I was at a local hackathon last week. In the opening ceremony, previously winning ideas were presented in order to give us, the hackers, a general direction to work in. The next day the judges, who had only just arrived for our presentations, voted for the EXACT SAME idea that we had all been shown from that winning list. The hackers clapped and congratulated the team as any good sport does. In fact no one even mentioned the elephant in the room; the team had stolen a winning idea and re-implemented it as their own. The ironic part is that they were smart to do it. It did win them 1st place after all.
Winning ideas are recycled and daring ideas are ignored, at least by the judges. It’s a common story. In fact, this is the steady-state of modern hackathon economics. It goes something like this:
A hackathon usually begins with eager optimism. Cool workstations are propping up, people are mingling and teams are forming. At this point I’m usually very excited to see what will be built in the next 24 hours, and how I can be a part of it.
Then the hacking onsets. There is less chatter, more focus. Ideas turn into code like caffeine into energy. But as the caffeine wears off and the sun goes down, realizations kick in among the hackers. The design won’t work, it’s already been done, the scope is too broad. This is a beautiful and necessary stage in the materialization of any idea into reality. Big decisions are made here that will reflect the true values of the team. It’s also where projects tend to go south in a hackathon. Some common solutions I see teams make are to take out the backend (the functional bits), fake some numbers, or steal an existing ideas and call it your own.
By presentation time, I’m often embarrassed by my own project. Not because I didn’t finish what I planned, but because I compromised the values I began the night with. The sort of “hacker commradery” sentiment is also gone and replaced with a quiet competitive anxiety. I’m sad to say that many times at hackathons, I don’t even see the other group’s projects because I’m too involved in my own. But I do watch the finales, where judges decide between a subset of projects that all too often have made the same compromises that I did that last night.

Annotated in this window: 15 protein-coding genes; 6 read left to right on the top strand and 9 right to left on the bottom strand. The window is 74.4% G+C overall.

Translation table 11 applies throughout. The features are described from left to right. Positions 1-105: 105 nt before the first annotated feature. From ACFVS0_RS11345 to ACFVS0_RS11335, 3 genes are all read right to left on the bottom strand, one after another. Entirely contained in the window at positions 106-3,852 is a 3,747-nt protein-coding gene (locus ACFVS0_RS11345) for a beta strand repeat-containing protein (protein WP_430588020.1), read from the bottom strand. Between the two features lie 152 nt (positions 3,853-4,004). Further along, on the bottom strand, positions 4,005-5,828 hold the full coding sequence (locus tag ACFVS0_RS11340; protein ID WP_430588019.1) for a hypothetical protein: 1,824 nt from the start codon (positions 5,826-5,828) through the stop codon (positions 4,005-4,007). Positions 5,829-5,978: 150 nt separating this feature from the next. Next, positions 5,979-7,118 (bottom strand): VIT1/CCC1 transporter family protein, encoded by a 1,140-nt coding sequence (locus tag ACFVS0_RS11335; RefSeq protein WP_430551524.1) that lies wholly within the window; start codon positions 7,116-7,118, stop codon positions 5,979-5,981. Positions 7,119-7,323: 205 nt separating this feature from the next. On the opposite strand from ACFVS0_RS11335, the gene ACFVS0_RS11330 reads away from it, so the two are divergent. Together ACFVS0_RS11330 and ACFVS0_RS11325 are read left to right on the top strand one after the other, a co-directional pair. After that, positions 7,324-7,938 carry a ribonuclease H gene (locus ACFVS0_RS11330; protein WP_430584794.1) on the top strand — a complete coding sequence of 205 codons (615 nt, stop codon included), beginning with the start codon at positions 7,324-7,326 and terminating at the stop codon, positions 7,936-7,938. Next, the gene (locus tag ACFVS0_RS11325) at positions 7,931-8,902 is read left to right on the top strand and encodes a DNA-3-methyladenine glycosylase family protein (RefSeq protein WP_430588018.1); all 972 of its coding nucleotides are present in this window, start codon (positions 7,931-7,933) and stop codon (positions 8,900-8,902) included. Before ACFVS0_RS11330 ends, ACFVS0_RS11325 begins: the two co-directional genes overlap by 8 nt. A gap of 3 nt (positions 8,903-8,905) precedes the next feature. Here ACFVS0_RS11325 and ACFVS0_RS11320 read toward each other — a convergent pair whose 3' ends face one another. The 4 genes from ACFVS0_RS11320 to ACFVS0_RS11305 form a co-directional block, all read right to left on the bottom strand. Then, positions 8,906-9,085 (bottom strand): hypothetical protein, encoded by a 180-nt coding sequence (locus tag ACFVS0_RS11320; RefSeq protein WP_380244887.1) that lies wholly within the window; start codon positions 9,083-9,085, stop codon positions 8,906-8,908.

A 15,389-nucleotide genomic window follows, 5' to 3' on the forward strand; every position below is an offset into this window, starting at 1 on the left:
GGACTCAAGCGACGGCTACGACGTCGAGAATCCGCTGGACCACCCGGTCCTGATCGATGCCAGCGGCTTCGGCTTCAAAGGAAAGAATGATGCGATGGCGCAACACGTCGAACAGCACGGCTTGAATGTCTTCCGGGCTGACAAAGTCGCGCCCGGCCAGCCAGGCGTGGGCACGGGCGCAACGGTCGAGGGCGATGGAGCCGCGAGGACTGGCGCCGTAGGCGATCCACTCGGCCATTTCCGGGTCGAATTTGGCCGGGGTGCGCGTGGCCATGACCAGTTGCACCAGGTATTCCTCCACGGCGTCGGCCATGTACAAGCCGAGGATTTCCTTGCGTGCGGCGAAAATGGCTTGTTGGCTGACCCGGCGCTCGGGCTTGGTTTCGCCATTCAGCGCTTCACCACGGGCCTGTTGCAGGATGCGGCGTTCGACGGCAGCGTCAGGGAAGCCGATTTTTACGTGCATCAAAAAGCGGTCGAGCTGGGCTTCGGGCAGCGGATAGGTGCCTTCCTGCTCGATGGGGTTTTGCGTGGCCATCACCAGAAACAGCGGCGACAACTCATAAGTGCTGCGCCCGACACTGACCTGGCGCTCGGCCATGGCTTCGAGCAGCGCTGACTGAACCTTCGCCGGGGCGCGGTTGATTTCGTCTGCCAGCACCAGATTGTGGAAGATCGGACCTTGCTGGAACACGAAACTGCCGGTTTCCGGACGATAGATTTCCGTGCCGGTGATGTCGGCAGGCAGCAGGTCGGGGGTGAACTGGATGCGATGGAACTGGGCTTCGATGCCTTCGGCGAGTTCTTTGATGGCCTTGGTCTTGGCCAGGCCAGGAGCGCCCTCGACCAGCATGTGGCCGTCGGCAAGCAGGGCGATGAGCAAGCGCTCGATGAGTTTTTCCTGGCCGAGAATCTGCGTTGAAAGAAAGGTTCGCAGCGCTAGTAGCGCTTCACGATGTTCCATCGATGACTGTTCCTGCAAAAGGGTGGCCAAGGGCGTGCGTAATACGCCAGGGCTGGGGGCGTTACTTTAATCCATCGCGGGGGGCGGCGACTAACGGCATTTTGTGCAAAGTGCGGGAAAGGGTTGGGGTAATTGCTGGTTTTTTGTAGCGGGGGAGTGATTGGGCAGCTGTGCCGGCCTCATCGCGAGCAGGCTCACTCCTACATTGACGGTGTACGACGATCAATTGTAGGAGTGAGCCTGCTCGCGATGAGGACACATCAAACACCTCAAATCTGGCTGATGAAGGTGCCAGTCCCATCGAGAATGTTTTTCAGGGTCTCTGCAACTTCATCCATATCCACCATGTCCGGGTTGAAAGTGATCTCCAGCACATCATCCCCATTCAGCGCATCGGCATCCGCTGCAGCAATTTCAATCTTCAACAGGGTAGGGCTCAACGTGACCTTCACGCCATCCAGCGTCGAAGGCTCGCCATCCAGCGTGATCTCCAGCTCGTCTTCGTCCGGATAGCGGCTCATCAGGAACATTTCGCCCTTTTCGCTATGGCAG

So what inclines a hacker to compromise their work and turn an inspired idea into a hollow shell? One might argue that competition is the problem, and that we should all be working together. But competition breeds a diversity of ideas. Similarly, the 24-hour time constraint may cause a hacker to compromise on their original vision, but as I pointed out before that is actually a positive feature of a hackathon. In my ideal experience, I would finish a hackathon feeling humbled but accomplished. Most importantly, I would feel like I had spent the last 24 hours for some cause and not just for myself and a new Nintendo Switch. I think many hackers feel the same way. We love the prizes but that’s not why we spend our weekends hacking together weird ideas.
That is why I propose that hackers should be the judges of each others creations. Unlike external judges, hackers knows which ideas are repeats of old hackathons. We’re also the most sympathetic toward the process, as we ourselves are part of the event. We can tell which projects took real work, and which ideas are worth keeping.